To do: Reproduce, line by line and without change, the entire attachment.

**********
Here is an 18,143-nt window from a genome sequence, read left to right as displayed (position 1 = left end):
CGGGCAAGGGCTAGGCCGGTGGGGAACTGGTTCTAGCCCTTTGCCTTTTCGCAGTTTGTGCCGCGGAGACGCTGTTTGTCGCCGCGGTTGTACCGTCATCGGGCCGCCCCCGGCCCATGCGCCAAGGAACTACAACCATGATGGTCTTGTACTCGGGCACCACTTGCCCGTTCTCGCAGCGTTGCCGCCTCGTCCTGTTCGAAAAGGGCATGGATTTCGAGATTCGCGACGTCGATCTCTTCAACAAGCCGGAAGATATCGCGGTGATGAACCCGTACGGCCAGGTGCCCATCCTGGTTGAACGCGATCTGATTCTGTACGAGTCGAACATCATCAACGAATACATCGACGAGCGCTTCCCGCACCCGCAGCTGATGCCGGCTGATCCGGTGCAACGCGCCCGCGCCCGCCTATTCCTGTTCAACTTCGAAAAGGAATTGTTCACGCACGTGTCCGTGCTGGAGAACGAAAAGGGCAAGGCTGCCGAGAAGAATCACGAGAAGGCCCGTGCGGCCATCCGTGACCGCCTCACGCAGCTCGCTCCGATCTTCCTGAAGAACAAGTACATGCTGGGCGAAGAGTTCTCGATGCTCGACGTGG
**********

Here is an 18,143-nt window from a genome sequence, read left to right as displayed (position 1 = left end):
CGGGCAAGGGCTAGGCCGGTGGGGAACTGGTTCTAGCCCTTTGCCTTTTCGCAGTTTGTGCCGCGGAGACGCTGTTTGTCGCCGCGGTTGTACCGTCATCGGGCCGCCCCCGGCCCATGCGCCAAGGAACTACAACCATGATGGTCTTGTACTCGGGCACCACTTGCCCGTTCTCGCAGCGTTGCCGCCTCGTCCTGTTCGAAAAGGGCATGGATTTCGAGATTCGCGACGTCGATCTCTTCAACAAGCCGGAAGATATCGCGGTGATGAACCCGTACGGCCAGGTGCCCATCCTGGTTGAACGCGATCTGATTCTGTACGAGTCGAACATCATCAACGAATACATCGACGAGCGCTTCCCGCACCCGCAGCTGATGCCGGCTGATCCGGTGCAACGCGCCCGCGCCCGCCTATTCCTGTTCAACTTCGAAAAGGAATTGTTCACGCACGTGTCCGTGCTGGAGAACGAAAAGGGCAAGGCTGCCGAGAAGAATCACGAGAAGGCCCGTGCGGCCATCCGTGACCGCCTCACGCAGCTCGCTCCGATCTTCCTGAAGAACAAGTACATGCTGGGCGAAGAGTTCTCGATGCTCGACGTGG